By Courtney Bousquet, Guest Contributor
Oftentimes, job searching will leave you wondering what happens to your application, why it is that after applying you never hear back? Whoever said waiting was the worst part of the application process wasn’t lying, but today it is rare to hear back unless selected to move forward. Why is this? Meghan Biro of Glassdoor examines this topic further in her Business Insider article, “5 Reasons Why You Never Hear Back After Applying.”
- “You really aren’t qualified.” Plain and simple, ask yourself, “Do I meet all the requirements?” If a position states you need a top secret security clearance and you don’t have one, you do not meet the minimum qualifications. Try not to put yourself into situations where you are forced to face the agony of waiting. Make sure you meet the minimum requirements–if “preferred” are mentioned you have a little wiggle room– but be sure to highlight your specific skills that match those that are required.
- “You haven’t keyword-optimized your resume or application.” With the majority of people mass applying to positions using one resume and cover letter, be sure to set yourself apart and utilize the keywords employers incorporate into the job description and company’s mission. Show the employer up front that you did your research and want to work for them. That you are not just applying for another job. Grab the reader’s attention and make them want to bring you in for an interview!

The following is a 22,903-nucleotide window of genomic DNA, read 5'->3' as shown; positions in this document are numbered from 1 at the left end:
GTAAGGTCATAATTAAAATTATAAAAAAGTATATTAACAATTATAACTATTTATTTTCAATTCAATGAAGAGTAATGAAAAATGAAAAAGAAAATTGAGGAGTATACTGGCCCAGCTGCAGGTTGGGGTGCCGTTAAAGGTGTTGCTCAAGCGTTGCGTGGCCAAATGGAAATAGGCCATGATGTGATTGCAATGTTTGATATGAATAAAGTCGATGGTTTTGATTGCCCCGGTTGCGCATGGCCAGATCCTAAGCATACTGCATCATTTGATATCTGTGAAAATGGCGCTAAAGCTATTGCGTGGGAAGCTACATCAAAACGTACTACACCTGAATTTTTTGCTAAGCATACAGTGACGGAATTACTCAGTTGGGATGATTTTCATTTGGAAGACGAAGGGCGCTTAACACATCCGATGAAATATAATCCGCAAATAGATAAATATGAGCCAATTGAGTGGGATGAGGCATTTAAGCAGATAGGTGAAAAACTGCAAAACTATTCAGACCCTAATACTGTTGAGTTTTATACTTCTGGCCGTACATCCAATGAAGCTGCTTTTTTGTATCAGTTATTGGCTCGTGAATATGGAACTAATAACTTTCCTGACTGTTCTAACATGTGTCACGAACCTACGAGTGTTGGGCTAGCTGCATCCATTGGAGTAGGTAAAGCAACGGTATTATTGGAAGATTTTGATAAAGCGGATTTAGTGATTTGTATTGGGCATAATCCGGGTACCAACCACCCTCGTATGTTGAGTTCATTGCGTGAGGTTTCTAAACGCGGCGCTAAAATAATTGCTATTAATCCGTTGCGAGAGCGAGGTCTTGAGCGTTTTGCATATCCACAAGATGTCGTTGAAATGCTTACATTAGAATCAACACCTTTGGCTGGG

- “Your resume isn’t formatted properly.” Unfortunately, the resume application process has not caught up with the rest of the world in expressing individuality, so the color and creative formatting you spent a lot of time on may hinder your application. Make sure you concentrate on creating an easy to scan, black and white resume that can be sent via attachment without being garbled. Creating a PDF version is a good way to sidestep many of the potential formatting issues associated with sending your resume as an attachment to, already weary, hiring managers.
- “Your resume is substantially different than your online profile.” With today’s use of social media, you better believe that when a recruiter sees a resume they like, it is compared against that applicant’s online profile. How does yours stack up? Make sure that how you market yourself online is consistent with what you present on paper; ensure that dates, job titles and skills match your online profiles with your application materials.
- “The company received 500 resumes for one job posting and yours was 499 in.” Although openings usually state when they will close, be sure to send in your application materials early to avoid an early closing due to an abundance of applications and to show your true interest. Set up job alerts on your favorite job search engines and with those organizations for which you want to work most. If something comes up, apply right away, and remember to personalize each cover letter and resume!